Get Informed about Ground Fault Circuit Interrupters (GFCIs)

Get Informed about Ground Fault Circuit Interrupters (GFCIs)
Since the 1970s, GFCIs have saved thousands of lives and have helped cut the number of home
electrocutions in half. Even today’s modern electrical devices are subject to the basic principles of
electricity. One of the most important being – water and electricity don’t mix! Luckily, there is a technology
available to help protect you from this shocking hazard.
What is a ground fault?
■■ A ground fault is an unintentional electrical path between a power source and a grounded surface.
■■ These leakage currents usually occur when an electrical appliance is damaged or the electrical parts are wet, causing electrical current to flow outside of the circuit conductors.
■■ If your body provides a path to the ground for this current, you could be burned, severely shocked, or electrocuted.
What are ground fault circuit interrupters, or GFCIs?
■■ GFCIs are electrical safety devices that are designed to protect people from electric shock and electrocution.
■■ GFCIs prevent deadly shock by quickly shutting off power to the circuit if the electricity flowing into the circuit differs by even a slight amount from that returning, indicating a loss of current.
■■ Typically, GFCIs are installed in areas where water and electricity are in close proximity, such as the bathroom, kitchen, garage, basement, and outdoors.
■■ They are especially useful for cord-connected appliances and equipment used outdoors or near water.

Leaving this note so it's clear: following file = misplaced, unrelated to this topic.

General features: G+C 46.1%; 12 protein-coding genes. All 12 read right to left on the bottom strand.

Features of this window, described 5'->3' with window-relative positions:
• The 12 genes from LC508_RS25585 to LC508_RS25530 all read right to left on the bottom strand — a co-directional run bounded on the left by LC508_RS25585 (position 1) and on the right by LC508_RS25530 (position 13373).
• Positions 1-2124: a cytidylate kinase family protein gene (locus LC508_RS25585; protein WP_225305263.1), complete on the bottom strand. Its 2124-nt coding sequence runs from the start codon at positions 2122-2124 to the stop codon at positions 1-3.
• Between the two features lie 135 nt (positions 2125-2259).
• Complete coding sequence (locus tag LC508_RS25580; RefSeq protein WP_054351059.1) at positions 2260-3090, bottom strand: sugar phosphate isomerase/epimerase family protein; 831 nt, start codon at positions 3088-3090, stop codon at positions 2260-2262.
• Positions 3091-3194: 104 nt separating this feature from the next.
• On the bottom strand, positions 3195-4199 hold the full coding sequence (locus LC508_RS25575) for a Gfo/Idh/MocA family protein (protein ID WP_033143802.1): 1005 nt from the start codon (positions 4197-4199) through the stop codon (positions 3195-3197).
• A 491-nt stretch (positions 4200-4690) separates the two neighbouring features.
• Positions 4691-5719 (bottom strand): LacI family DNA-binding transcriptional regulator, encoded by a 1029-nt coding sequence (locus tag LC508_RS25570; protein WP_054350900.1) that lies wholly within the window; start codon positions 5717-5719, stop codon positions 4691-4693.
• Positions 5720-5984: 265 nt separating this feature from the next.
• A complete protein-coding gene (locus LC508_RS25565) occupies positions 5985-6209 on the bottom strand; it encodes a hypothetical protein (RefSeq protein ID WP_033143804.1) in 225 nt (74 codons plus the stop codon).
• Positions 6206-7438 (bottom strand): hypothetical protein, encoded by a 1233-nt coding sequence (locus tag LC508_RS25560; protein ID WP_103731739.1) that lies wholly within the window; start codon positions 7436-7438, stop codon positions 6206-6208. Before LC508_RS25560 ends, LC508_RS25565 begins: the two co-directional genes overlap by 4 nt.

How much do GFCIs cost?
■■ GFCI outlets are generally fairly inexpensive, starting under $15.
Can I install them myself?
■■ GFCIs should only be installed by a licensed, qualified electrician.
■■ Portable GFCIs require no tools to install and provide flexibility in using receptacles that are not GFCI protected. They are commonly used outdoors.
Follow these simply steps to test your GFCIs every month to be sure they are properly functioning:
1. Push the “reset”
button on the GFCI
to prepare the outlet
2. Plug an ordinary
nightlight into the
GFCI and turn it ON.
The light should now
be on.
3. Push the “test”
button of the GFCI.
The nightlight should
turn OFF.
4. Push the “reset”
button again. The
nightlight should
now go ON again.
5. If the nightlight does
not turn off when the “test”
button is pushed, then
the GFCI is not properly
protecting you from shock
or electrocution. Contact
a licensed electrician
to check the GFCI and
correct the problem.